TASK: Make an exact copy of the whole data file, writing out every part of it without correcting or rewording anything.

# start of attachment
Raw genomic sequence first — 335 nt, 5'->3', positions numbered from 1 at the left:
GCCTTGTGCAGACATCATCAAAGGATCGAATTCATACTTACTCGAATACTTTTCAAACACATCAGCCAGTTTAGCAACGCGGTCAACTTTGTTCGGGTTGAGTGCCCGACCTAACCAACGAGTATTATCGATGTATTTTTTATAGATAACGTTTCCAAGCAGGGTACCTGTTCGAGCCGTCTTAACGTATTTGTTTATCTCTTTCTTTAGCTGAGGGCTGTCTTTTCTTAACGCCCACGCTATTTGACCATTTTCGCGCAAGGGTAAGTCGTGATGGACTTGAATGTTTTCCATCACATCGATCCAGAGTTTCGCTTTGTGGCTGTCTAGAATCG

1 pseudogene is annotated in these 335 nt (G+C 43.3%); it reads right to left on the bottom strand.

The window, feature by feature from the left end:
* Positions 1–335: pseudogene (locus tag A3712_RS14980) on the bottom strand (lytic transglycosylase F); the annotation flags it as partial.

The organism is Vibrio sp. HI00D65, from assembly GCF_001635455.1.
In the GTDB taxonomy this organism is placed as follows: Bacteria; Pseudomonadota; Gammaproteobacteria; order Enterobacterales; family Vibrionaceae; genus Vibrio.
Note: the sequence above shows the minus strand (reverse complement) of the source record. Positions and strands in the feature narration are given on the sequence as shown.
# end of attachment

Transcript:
Raw genomic sequence first — 335 nt, 5'->3', positions numbered from 1 at the left:
GCCTTGTGCAGACATCATCAAAGGATCGAATTCATACTTACTCGAATACTTTTCAAACACATCAGCCAGTTTAGCAACGCGGTCAACTTTGTTCGGGTTGAGTGCCCGACCTAACCAACGAGTATTATCGATGTATTTTTTATAGATAACGTTTCCAAGCAGGGTACCTGTTCGAGCCGTCTTAACGTATTTGTTTATCTCTTTCTTTAGCTGAGGGCTGTCTTTTCTTAACGCCCACGCTATTTGACCATTTTCGCGCAAGGGTAAGTCGTGATGGACTTGAATGTTTTCCATCACATCGATCCAGAGTTTCGCTTTGTGGCTGTCTAGAATCG

1 pseudogene is annotated in these 335 nt (G+C 43.3%); it reads right to left on the bottom strand.

The window, feature by feature from the left end:
* Positions 1–335: pseudogene (locus tag A3712_RS14980) on the bottom strand (lytic transglycosylase F); the annotation flags it as partial.

The organism is Vibrio sp. HI00D65, from assembly GCF_001635455.1.
In the GTDB taxonomy this organism is placed as follows: Bacteria; Pseudomonadota; Gammaproteobacteria; order Enterobacterales; family Vibrionaceae; genus Vibrio.
Note: the sequence above shows the minus strand (reverse complement) of the source record. Positions and strands in the feature narration are given on the sequence as shown.